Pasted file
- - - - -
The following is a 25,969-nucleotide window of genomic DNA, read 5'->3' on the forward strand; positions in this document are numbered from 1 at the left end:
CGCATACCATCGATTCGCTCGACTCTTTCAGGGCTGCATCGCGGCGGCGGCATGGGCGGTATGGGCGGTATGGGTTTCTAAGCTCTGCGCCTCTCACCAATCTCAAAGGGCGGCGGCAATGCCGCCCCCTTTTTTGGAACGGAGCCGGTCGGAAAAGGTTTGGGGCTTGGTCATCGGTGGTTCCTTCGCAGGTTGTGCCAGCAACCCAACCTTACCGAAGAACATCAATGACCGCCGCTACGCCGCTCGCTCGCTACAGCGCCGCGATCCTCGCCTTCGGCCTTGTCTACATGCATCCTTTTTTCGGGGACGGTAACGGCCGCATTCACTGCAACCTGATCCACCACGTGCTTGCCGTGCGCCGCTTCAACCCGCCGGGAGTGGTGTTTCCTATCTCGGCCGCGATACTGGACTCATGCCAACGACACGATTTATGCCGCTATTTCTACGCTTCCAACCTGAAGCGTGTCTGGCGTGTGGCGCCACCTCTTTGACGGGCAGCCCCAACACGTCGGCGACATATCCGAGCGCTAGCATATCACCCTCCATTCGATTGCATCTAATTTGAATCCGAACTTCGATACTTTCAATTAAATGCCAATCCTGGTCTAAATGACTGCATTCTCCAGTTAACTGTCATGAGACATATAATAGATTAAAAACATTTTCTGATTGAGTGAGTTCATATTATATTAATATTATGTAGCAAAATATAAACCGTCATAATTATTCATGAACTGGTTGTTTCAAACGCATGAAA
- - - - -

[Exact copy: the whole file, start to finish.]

The following is a 25,969-nucleotide window of genomic DNA, read 5'->3' on the forward strand; positions in this document are numbered from 1 at the left end:
CGCATACCATCGATTCGCTCGACTCTTTCAGGGCTGCATCGCGGCGGCGGCATGGGCGGTATGGGCGGTATGGGTTTCTAAGCTCTGCGCCTCTCACCAATCTCAAAGGGCGGCGGCAATGCCGCCCCCTTTTTTGGAACGGAGCCGGTCGGAAAAGGTTTGGGGCTTGGTCATCGGTGGTTCCTTCGCAGGTTGTGCCAGCAACCCAACCTTACCGAAGAACATCAATGACCGCCGCTACGCCGCTCGCTCGCTACAGCGCCGCGATCCTCGCCTTCGGCCTTGTCTACATGCATCCTTTTTTCGGGGACGGTAACGGCCGCATTCACTGCAACCTGATCCACCACGTGCTTGCCGTGCGCCGCTTCAACCCGCCGGGAGTGGTGTTTCCTATCTCGGCCGCGATACTGGACTCATGCCAACGACACGATTTATGCCGCTATTTCTACGCTTCCAACCTGAAGCGTGTCTGGCGTGTGGCGCCACCTCTTTGACGGGCAGCCCCAACACGTCGGCGACATATCCGAGCGCTAGCATATCACCCTCCATTCGATTGCATCTAATTTGAATCCGAACTTCGATACTTTCAATTAAATGCCAATCCTGGTCTAAATGACTGCATTCTCCAGTTAACTGTCATGAGACATATAATAGATTAAAAACATTTTCTGATTGAGTGAGTTCATATTATATTAATATTATGTAGCAAAATATAAACCGTCATAATTATTCATGAACTGGTTGTTTCAAACGCATGAAA